The pre-school child – Care and upbringing

All children need food, warmth, love, encouragement and security. As with any young age group, four- to six-year-olds benefit from being brought up with a combination of tenderness and firmness. Over-protective, indulgent, lax or inconsistent parenting may cause a child to become aggressive, too dependent, or manipulative. On the other hand, harsh or excessively strict handling by parents may repress a child’s healthy development, or make him or her rebel and become totally unmanageable later on. Routine activities, regular meal-times, for example, are important in contributing to a child’s sense of security. Thus the regular care of hair, nails, teeth and attention to general health give a child a sense of well-being; baths or showers help him or her relax at the same time as making them socially acceptable to other people.


Between the ages of four and six years, children know instinctively that food is essential because they know what hunger is, but eating is often a nuisance to them. This is a period of intense activity in their lives, and they prefer meals that are quick and convenient to eat, such as sausages, hamburgers, fish-fingers and chips, so that they can resume play as quickly as possible. Parents’ efforts to keep their children at the table may meet with resistance. Young children frequently develop an insight into predictable adult responses: they often know, for example, that their fidgeting or lolling about at the table can persuade their parents to let them go back to their games.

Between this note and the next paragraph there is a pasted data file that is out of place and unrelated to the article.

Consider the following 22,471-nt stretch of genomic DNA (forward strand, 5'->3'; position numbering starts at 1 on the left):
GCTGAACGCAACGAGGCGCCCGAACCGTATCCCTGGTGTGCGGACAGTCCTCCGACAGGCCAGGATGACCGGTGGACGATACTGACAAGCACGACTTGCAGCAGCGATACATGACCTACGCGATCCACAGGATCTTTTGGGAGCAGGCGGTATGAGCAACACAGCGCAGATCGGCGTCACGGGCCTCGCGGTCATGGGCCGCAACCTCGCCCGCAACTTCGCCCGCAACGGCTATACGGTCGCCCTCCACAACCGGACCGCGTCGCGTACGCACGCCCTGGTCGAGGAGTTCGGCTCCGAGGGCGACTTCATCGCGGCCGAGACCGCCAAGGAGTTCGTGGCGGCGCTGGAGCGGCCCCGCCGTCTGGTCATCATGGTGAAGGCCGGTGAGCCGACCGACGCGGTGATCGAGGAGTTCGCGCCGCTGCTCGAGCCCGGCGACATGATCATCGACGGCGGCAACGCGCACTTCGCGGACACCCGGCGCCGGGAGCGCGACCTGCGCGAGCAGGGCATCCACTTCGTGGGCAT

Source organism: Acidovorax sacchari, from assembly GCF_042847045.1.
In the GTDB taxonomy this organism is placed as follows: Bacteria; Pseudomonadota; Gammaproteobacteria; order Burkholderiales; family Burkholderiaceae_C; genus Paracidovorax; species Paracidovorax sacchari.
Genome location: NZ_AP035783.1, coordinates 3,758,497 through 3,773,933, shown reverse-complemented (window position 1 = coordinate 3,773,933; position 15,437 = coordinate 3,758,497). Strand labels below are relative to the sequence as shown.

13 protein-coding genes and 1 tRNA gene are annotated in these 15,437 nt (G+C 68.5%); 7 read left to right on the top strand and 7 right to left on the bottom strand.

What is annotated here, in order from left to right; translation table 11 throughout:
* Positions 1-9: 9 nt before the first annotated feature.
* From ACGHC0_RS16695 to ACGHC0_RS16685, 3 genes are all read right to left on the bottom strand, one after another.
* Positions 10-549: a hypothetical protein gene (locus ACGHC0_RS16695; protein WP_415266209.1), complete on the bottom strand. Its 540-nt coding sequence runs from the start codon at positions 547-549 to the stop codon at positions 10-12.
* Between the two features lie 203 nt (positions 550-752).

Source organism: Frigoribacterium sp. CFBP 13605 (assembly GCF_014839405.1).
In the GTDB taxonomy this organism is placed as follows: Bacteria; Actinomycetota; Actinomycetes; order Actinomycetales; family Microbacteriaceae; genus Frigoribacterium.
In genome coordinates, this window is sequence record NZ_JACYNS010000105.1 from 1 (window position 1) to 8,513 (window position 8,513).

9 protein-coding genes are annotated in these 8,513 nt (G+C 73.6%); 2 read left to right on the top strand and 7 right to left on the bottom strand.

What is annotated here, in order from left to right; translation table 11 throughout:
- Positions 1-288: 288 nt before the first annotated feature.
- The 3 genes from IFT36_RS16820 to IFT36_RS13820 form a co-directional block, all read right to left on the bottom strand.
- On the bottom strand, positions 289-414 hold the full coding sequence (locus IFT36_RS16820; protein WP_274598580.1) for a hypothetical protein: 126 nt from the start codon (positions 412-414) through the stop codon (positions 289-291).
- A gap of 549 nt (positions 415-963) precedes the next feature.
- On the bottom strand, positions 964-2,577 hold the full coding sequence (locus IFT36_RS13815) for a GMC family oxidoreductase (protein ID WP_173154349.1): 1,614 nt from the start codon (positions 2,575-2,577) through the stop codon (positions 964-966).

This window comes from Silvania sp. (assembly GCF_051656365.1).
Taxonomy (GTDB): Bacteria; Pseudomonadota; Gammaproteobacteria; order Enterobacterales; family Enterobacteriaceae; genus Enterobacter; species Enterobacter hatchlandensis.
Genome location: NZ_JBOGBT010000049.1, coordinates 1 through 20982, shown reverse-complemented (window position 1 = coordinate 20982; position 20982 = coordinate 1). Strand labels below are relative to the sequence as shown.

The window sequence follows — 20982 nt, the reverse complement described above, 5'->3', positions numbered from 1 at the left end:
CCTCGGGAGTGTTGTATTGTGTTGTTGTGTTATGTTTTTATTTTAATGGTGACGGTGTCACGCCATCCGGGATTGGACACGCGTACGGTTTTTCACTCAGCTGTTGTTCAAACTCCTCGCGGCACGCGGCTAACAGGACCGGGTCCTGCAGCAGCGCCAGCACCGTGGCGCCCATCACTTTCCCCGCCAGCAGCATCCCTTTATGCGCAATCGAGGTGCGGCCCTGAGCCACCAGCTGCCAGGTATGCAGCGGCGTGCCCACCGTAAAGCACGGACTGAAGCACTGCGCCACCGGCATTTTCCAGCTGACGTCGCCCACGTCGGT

Normally, this resistance to regular meals is nothing more than a phase; the less fuss parents make about it, the sooner it passes. Children can be encouraged to grow out of this phase if biscuits, cakes and sweets are not left lying around the house within easy reach of young hands. It is a good idea to give a child a certain amount of freedom as to how much and what to eat. If adults can exercise some choice, why, to a certain extent, not children? Parents should not become overly worried if their child does not eat a great deal. He or she will never voluntarily starve. Parents can also help their children develop an interest in their meals by taking them along to the supermarket, allowing them to help choose the food, and then letting them assist in the preparation of simple meals where safety permits. During these years, changes in dietary preferences occur rapidly. The food item a child dislikes now may become a firm favourite within only a brief space of time.


Habits of personal hygiene are initially copied from parents by an observant toddler until they become part of an accepted routine. Nevertheless, sometimes when a child – let us say a boy – is involved in play, he may resist efforts to wash his face and hands or get him into the bath or shower. Consequently a child’s attitude to keeping clean can vary considerably from day to day: sometimes he will be meticulous about washing, and may refuse to wear twice a garment that he believes is dirty; at other times, he may show no interest at all in his appearance. In the long run, most parents would agree that it is more important for a child to be able to play with his friends than to show off his clean clothes.

Aggression among four- to six-year-olds